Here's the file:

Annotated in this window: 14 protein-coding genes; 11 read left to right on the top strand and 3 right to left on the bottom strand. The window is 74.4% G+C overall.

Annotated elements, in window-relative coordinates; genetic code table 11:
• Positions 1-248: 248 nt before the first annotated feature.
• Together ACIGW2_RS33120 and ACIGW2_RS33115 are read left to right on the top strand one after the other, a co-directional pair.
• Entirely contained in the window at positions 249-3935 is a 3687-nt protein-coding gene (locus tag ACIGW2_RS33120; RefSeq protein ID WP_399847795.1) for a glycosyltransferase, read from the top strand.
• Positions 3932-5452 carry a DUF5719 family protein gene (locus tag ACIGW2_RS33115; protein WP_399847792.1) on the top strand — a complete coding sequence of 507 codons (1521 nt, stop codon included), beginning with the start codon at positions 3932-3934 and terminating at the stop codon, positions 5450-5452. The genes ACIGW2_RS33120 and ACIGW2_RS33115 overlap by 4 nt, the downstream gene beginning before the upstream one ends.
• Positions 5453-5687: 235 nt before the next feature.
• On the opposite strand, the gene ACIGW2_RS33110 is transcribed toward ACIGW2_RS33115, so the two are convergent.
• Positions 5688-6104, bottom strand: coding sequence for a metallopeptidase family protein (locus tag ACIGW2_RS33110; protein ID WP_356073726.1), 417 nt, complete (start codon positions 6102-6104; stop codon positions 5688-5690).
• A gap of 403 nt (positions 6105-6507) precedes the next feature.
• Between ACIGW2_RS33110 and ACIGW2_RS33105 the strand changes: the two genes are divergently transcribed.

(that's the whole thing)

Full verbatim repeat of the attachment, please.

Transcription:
Annotated in this window: 14 protein-coding genes; 11 read left to right on the top strand and 3 right to left on the bottom strand. The window is 74.4% G+C overall.

Annotated elements, in window-relative coordinates; genetic code table 11:
• Positions 1-248: 248 nt before the first annotated feature.
• Together ACIGW2_RS33120 and ACIGW2_RS33115 are read left to right on the top strand one after the other, a co-directional pair.
• Entirely contained in the window at positions 249-3935 is a 3687-nt protein-coding gene (locus tag ACIGW2_RS33120; RefSeq protein ID WP_399847795.1) for a glycosyltransferase, read from the top strand.
• Positions 3932-5452 carry a DUF5719 family protein gene (locus tag ACIGW2_RS33115; protein WP_399847792.1) on the top strand — a complete coding sequence of 507 codons (1521 nt, stop codon included), beginning with the start codon at positions 3932-3934 and terminating at the stop codon, positions 5450-5452. The genes ACIGW2_RS33120 and ACIGW2_RS33115 overlap by 4 nt, the downstream gene beginning before the upstream one ends.
• Positions 5453-5687: 235 nt before the next feature.
• On the opposite strand, the gene ACIGW2_RS33110 is transcribed toward ACIGW2_RS33115, so the two are convergent.
• Positions 5688-6104, bottom strand: coding sequence for a metallopeptidase family protein (locus tag ACIGW2_RS33110; protein ID WP_356073726.1), 417 nt, complete (start codon positions 6102-6104; stop codon positions 5688-5690).
• A gap of 403 nt (positions 6105-6507) precedes the next feature.
• Between ACIGW2_RS33110 and ACIGW2_RS33105 the strand changes: the two genes are divergently transcribed.